I disagree. I think the Star Wars films and the Star Trek TV shows are probably the two worst examples of science fiction imaginable. It is unfortunate that the layman, who never reads, is likely to name these two franchise as examples of good science fiction, but they are space fantasy with starships and aliens instead of wizards and dragons. Sure, I enjoyed Star Wars when I was twelve or thirteen, but they are as not nearly as deep as Solaris (the book) or Dune (the book).
Everyone has the right to respectfully disagree. But I love Star Wars (and Star Trek) as much now in my 30's as I did when I was 4. I've never asked anyone's permission to enjoy Star War and never will. With that said, I'm not one of those uninformed people that you mention and I have to admit that I resent being used as an example of a person who has not read science fiction. Asimov, Bradbury, Heinlein, Herbert, and a slew of other science fiction authors have been the staple of my reading over the years in addition to Lucas, Straczynski, Tolkien, Liebert, Lewis, Leguinn, etc, etc.
The real problem with science fiction is that there are people who think they are the guardians of the genre and go out of their way to disassociate the genre from anything remotely popular and in the process alienate the casual and curious science fiction reader who has discovered sci fi but has not had a chance to explore the genre. Unfortunately, these so-called guardians scare people off from becoming sci fi fans and play a huge role in the bastardization of sci-fi from the rest of literature.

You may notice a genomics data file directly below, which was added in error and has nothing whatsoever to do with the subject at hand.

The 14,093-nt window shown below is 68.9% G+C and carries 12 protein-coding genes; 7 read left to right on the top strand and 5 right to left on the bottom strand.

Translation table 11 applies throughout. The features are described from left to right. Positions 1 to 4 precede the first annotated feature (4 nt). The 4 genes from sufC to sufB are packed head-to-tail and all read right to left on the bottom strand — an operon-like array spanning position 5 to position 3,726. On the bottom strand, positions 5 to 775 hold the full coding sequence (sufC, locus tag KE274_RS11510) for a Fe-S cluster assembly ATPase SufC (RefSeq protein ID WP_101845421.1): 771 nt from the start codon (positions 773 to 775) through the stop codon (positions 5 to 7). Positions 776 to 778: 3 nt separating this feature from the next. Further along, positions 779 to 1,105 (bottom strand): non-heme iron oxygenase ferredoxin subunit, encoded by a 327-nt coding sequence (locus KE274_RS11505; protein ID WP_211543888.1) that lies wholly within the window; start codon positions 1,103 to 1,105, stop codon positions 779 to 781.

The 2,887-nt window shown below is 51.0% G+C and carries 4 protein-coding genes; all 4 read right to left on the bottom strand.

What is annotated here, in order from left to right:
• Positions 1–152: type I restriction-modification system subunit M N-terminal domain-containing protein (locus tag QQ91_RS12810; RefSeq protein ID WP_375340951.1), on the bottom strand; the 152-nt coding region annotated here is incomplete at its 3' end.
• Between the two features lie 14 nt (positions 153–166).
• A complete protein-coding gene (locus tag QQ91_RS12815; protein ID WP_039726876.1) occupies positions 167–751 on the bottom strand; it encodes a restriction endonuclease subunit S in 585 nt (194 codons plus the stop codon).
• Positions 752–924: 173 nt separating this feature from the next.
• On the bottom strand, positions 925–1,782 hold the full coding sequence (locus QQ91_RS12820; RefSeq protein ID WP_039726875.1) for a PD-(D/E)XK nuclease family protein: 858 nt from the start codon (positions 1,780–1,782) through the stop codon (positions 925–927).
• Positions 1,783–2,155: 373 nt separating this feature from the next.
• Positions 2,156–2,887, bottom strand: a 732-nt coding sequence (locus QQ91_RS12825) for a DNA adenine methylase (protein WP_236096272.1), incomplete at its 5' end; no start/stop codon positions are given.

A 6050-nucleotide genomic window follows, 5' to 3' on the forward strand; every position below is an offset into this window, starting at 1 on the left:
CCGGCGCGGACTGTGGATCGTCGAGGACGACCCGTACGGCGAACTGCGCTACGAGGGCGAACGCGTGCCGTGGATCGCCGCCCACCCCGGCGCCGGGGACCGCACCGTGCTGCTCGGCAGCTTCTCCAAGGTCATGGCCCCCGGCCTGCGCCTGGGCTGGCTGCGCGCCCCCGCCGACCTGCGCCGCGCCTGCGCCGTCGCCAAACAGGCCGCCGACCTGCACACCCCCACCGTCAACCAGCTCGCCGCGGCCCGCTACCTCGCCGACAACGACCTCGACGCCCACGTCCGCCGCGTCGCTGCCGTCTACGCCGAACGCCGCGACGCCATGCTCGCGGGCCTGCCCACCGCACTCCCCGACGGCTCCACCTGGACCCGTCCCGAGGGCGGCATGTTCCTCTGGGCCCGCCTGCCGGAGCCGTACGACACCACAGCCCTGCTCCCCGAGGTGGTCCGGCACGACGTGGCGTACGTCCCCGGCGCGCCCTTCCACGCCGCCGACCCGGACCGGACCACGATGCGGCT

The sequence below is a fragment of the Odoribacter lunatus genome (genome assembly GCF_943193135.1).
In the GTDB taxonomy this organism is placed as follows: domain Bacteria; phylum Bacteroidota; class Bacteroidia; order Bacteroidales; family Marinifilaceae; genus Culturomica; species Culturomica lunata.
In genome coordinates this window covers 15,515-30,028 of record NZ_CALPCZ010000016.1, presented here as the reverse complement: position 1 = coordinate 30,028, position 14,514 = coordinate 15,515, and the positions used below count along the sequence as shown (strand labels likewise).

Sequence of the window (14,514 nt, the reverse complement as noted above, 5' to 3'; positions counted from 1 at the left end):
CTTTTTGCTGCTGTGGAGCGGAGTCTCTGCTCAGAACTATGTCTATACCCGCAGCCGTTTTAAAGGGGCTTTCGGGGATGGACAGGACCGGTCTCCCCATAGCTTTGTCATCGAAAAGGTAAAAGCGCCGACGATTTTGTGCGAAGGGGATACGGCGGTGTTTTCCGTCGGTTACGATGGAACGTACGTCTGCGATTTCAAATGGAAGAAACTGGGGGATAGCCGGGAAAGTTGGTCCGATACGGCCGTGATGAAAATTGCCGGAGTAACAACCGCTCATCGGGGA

I have always loved science fiction and will not let someone tell me that Dune is more relevant than Star Wars simply because they feel ecology or anthropology are subjects that echo more loudly with a particular reader than metaphysics, philosophy, or spirituality. Sci-fi is not the domain of the few. Who cares if Star Wars pays less attention to the science involved in its stories than Ender's Game? If this is the case, then where does this leave War of the Worlds, Journey to the Center of the Earth, Twenty thousand Leagues Under the Sea or The Lost World? Or do we give more points to those who strive to be scientifically accurate over those who are scientific visionaries? By your insipid standard, I would have to disregard nearly every single science fiction novel written before the advent of computers into the trash.
I read fantasy and science fiction because they explore possibility and alternate realities. How dare any of us attempt to condemn those who dream of other worlds and realities just because we don't share those visions. I will continue to watch The Empire Strikes Back with a big fat smile on my face while others read Dune with an Elitist attitude. When I read Dune I will do so knowing that Frank Herbert allowed me to share his vision to the future, not as a member of a private club, but as a person who also has his own dream of the future even if it happens to be different from yours.